July 28, 2014 11:34 pm
Updated: July 28, 2014 11:44 pm

Civic employees and retirees rally for pensions

More than a hundred former and current civic employees pile into council chambers Monday evening.

Kim Smith/ Global News

REGINA – Emotions were running high at city council Monday evening.

More than a hundred former and current civic employees piled into council chambers in order to “put pressure on the city” to come to an agreement.

Pension negotiations between the city and unions have been ongoing.

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However on July 17, Saskatchewan’s Deputy Superintendent of Pensions of the Financial and Consumer Affairs Authority (FCAA) said it was considering cancelling the civic pension plan if the groups involved fail to come to an agreement by the end of the year.

The chair of Regina’s Civic Pension Plan Committee, Kirby Benning, made a presentation to council Monday, but he wasn’t able to address the negotiation process because it wasn’t part of the agenda.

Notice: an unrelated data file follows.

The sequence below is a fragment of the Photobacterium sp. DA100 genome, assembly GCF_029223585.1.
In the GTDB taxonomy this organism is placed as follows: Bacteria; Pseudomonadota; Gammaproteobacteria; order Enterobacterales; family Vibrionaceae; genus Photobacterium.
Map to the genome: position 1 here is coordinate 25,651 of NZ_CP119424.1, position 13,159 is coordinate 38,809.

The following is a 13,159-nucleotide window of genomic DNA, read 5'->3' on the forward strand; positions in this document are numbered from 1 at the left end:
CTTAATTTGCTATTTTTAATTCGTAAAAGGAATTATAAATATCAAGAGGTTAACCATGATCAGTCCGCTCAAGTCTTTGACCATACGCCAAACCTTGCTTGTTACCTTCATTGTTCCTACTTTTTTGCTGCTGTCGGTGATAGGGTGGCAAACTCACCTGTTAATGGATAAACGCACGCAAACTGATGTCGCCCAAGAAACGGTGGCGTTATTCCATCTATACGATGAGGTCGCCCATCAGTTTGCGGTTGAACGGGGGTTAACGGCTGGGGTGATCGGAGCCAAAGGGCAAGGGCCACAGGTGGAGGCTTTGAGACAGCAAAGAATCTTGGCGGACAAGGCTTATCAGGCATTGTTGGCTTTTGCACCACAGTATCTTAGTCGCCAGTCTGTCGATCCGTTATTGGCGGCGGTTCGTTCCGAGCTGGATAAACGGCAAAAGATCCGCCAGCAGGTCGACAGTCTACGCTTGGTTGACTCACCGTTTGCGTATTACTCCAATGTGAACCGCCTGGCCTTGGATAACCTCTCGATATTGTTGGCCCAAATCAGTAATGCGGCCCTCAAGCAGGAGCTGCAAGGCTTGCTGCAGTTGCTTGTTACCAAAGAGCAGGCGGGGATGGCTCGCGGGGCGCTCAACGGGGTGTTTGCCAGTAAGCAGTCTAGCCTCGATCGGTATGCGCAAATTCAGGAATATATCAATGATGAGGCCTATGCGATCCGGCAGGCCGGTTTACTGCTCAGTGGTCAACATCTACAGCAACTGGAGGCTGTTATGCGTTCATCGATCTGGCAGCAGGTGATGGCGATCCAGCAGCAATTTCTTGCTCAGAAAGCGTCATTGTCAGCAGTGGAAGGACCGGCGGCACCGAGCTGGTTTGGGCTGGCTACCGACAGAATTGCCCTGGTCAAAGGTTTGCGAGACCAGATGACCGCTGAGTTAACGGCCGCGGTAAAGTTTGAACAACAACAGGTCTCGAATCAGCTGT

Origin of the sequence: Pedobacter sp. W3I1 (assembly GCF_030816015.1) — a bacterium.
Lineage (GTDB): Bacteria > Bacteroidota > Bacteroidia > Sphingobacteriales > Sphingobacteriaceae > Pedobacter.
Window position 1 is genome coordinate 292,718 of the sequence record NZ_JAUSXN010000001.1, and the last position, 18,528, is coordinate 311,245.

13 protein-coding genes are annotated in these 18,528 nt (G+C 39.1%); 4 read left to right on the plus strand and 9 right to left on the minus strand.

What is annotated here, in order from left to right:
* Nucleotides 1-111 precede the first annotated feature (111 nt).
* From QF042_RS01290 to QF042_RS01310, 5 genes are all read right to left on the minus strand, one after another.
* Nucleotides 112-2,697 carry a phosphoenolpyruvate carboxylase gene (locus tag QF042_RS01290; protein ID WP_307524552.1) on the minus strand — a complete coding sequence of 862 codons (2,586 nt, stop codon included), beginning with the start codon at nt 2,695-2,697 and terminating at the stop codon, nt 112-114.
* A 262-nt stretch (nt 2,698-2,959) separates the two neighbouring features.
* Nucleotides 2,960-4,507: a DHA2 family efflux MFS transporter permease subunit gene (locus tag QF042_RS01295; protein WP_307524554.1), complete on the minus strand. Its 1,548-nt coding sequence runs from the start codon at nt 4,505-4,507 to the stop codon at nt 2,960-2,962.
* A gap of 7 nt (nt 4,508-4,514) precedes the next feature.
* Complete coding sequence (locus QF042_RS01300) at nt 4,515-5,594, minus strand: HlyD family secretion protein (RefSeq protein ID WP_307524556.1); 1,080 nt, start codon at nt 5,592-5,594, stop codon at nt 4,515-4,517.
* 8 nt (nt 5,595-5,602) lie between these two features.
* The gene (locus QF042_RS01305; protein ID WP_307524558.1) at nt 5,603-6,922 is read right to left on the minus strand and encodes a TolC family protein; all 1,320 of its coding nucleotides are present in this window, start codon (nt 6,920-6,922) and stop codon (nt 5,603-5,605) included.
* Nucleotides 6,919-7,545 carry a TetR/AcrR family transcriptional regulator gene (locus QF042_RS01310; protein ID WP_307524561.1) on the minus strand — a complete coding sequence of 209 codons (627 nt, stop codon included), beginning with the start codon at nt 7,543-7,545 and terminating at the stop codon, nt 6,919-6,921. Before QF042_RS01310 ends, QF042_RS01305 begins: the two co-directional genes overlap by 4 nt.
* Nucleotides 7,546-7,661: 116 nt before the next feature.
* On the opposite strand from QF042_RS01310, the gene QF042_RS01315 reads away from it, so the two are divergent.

However, when no councillors asked Benning questions, dozens in attendance left the room muttering things like “shameful” and “honour our deal”.

“Unfortunately council hasn’t impressed me lately, so I had not a very high expectation,” said Benning, outside of council chambers.

Mayor Michael Fougere said the city asked to meet with employer groups three times in June but no meeting transpired.

“Come back to the table and talk to us. Coming to council and saying ‘why aren’t you talking’… let’s get down to the real issue here,” said Fougere. “People who are on fixed pensions and want to know what’s happening and who want to preserve them.”

Following the dramatic exit, some retirees spoke out saying they’re concerned about their future.

“I gave 34 years to the City of Regina Fire Department,” said Larry Richter. “I didn’t back away from a house fire when I was three-quarters done. I didn’t stop cutting somebody out of a car when I was three-quarters done. But with the pension, they’re willing to let it go.”

“I’m upset, yes. Especially for the employees. They’ve retired 30 years ago, and many of them are widowers,” said Peter Philip, a former city employee.

The civic pension plan impacts some 4,000 employees and 3,000 retirees.

The employers represented include the City of Regina, the Buffalo Pound Water Treatment Plant, Regina Board of Education, Regina Public Library, and the Regina Qu’Appelle Health Region.

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